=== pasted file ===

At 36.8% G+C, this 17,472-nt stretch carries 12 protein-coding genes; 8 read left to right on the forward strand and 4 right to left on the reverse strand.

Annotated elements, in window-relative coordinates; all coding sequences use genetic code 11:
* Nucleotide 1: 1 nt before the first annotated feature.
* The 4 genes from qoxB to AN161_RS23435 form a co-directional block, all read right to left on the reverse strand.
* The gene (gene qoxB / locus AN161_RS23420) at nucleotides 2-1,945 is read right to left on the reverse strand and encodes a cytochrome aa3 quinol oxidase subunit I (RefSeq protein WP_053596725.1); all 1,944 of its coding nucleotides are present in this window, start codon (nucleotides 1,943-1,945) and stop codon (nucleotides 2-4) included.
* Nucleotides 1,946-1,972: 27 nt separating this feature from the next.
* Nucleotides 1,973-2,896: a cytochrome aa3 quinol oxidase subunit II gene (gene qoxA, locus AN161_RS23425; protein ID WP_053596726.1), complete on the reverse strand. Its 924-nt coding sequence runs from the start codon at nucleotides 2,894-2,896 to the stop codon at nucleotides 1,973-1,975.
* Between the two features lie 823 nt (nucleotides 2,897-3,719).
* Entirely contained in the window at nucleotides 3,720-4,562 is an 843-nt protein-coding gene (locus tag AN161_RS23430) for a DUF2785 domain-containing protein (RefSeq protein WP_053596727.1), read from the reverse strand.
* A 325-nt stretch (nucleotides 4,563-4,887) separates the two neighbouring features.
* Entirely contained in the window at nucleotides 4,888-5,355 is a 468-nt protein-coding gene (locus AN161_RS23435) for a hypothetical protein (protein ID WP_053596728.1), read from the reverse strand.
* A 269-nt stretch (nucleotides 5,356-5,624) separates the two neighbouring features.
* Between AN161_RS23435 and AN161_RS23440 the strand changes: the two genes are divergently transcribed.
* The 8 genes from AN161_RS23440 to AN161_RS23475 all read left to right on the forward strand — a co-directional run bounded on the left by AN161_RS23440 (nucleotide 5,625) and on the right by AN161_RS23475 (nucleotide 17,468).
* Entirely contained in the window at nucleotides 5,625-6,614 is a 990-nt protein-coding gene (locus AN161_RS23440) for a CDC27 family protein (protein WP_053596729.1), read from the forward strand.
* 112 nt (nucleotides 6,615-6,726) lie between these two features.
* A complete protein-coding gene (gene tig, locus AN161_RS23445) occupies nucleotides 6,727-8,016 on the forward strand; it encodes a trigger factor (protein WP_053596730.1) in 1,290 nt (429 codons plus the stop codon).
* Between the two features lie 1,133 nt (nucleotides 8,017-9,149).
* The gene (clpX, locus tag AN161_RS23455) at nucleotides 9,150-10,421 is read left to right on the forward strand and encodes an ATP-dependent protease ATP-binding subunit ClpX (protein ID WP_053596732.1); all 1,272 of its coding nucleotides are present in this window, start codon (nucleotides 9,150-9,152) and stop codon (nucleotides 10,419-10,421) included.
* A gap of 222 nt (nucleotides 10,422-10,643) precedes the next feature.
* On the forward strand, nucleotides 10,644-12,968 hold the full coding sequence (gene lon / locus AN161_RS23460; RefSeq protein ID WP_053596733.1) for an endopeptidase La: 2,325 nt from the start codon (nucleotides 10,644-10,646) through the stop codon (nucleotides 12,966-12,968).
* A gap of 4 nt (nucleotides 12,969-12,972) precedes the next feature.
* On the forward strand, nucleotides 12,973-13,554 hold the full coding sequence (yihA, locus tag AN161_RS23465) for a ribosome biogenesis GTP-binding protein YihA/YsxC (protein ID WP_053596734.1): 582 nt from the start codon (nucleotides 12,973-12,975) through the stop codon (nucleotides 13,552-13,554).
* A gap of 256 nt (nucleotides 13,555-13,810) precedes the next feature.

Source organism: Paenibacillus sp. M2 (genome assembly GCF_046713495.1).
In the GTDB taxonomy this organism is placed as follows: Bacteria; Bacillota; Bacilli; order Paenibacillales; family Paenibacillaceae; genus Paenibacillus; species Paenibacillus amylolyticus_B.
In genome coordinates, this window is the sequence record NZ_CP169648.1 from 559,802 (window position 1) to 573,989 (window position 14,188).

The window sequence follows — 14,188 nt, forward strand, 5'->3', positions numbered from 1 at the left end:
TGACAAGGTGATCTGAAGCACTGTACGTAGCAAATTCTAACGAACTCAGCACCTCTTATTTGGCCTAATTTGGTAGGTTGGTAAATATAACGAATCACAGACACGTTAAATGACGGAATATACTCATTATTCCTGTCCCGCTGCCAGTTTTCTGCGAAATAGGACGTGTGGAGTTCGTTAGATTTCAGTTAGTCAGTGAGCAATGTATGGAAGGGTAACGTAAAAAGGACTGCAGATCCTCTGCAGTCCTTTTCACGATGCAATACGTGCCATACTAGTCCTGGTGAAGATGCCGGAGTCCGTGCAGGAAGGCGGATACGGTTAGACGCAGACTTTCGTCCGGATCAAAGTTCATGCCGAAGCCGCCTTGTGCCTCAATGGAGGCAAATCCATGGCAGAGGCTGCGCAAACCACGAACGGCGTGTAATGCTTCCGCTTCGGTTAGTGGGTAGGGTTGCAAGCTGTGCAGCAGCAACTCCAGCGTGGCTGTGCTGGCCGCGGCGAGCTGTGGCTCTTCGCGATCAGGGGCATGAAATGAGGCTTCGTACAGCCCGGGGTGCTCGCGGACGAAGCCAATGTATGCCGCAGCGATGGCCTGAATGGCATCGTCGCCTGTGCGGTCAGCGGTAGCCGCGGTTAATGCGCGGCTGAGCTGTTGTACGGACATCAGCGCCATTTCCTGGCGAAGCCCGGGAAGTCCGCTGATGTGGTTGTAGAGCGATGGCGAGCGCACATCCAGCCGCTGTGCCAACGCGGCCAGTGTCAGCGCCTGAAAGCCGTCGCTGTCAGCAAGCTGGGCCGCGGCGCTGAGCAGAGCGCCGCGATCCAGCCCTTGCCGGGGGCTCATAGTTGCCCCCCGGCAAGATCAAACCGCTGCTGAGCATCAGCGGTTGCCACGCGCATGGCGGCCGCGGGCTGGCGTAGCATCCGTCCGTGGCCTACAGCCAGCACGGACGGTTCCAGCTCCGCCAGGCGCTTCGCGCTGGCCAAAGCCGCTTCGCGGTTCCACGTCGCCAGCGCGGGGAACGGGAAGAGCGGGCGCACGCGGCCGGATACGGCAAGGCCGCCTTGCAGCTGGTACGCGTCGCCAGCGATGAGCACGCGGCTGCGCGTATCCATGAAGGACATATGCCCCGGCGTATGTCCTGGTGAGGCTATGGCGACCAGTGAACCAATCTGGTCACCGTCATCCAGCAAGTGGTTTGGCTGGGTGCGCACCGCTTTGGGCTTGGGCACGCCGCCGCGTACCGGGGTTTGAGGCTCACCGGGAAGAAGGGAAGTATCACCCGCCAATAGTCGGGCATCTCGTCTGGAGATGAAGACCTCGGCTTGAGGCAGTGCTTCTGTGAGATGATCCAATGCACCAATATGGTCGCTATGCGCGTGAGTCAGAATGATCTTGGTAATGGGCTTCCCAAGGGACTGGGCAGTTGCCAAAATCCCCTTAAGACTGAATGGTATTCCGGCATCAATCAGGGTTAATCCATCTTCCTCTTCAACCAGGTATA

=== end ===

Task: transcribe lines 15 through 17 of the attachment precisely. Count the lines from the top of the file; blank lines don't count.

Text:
* Entirely contained in the window at nucleotides 5,625-6,614 is a 990-nt protein-coding gene (locus AN161_RS23440) for a CDC27 family protein (protein WP_053596729.1), read from the forward strand.
* 112 nt (nucleotides 6,615-6,726) lie between these two features.
* A complete protein-coding gene (gene tig, locus AN161_RS23445) occupies nucleotides 6,727-8,016 on the forward strand; it encodes a trigger factor (protein WP_053596730.1) in 1,290 nt (429 codons plus the stop codon).